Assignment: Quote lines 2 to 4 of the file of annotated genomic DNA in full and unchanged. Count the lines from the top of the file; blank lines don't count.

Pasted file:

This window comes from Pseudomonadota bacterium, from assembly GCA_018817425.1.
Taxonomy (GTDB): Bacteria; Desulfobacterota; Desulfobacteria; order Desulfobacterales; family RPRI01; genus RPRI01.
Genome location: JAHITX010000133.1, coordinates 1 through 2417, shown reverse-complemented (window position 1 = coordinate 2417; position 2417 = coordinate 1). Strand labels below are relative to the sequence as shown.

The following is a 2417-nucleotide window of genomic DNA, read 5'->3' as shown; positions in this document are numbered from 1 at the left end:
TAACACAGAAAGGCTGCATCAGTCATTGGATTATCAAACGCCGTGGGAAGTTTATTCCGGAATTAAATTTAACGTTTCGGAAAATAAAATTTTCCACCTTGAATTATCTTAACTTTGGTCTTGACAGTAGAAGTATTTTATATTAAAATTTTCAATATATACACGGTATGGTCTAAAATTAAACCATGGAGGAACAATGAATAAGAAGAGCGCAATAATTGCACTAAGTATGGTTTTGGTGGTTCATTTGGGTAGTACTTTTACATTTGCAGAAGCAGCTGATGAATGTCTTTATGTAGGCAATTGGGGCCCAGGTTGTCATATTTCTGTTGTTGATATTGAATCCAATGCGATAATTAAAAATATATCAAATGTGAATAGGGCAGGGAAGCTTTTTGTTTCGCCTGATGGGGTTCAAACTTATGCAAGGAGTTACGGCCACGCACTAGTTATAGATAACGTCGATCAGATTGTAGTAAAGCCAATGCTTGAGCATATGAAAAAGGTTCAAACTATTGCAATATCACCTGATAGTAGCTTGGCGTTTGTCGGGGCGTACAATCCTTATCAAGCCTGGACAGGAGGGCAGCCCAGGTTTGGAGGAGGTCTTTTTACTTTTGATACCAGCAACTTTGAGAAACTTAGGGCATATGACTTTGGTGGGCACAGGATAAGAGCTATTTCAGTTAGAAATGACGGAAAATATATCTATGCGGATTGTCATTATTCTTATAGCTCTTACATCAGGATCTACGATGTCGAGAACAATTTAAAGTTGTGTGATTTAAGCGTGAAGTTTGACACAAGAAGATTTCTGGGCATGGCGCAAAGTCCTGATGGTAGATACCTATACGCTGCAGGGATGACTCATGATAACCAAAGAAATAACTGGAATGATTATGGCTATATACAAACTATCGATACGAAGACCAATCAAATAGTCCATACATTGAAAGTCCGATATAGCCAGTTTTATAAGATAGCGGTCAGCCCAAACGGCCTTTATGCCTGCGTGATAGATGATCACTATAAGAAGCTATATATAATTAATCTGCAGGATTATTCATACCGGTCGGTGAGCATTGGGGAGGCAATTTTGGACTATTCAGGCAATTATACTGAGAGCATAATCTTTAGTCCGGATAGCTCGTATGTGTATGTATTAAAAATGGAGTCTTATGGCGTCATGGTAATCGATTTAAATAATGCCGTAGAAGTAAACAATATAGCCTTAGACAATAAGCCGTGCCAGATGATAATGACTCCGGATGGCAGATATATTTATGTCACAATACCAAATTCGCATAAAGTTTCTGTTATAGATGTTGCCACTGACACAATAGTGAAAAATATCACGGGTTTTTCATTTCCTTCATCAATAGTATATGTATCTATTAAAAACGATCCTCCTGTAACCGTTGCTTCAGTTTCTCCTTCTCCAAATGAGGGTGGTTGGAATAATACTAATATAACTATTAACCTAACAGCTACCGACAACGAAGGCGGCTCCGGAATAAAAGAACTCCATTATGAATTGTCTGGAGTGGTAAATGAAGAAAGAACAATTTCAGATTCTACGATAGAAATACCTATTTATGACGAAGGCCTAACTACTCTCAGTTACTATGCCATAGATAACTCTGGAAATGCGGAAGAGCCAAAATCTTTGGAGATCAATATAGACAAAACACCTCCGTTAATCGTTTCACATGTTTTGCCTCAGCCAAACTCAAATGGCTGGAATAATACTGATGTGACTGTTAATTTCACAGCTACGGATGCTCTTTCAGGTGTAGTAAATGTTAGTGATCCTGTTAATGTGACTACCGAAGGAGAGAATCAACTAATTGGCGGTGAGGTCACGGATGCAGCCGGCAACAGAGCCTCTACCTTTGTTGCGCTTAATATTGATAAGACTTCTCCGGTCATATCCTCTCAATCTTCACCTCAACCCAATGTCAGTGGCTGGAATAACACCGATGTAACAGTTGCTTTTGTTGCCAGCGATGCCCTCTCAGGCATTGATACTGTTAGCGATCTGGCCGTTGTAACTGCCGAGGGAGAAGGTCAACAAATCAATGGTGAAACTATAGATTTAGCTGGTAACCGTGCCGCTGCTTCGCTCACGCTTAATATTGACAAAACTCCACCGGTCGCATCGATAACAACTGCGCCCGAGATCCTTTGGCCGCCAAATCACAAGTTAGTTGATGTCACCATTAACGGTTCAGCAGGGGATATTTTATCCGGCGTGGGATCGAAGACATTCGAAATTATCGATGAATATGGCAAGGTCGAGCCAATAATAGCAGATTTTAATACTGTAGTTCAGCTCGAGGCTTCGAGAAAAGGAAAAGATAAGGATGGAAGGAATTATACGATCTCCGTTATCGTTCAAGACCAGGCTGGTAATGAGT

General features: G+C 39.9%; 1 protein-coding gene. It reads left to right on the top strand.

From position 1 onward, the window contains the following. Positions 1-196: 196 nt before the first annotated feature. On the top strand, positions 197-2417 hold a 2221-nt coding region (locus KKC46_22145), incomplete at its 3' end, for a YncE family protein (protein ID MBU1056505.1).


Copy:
Taxonomy (GTDB): Bacteria; Desulfobacterota; Desulfobacteria; order Desulfobacterales; family RPRI01; genus RPRI01.
Genome location: JAHITX010000133.1, coordinates 1 through 2417, shown reverse-complemented (window position 1 = coordinate 2417; position 2417 = coordinate 1). Strand labels below are relative to the sequence as shown.

The following is a 2417-nucleotide window of genomic DNA, read 5'->3' as shown; positions in this document are numbered from 1 at the left end: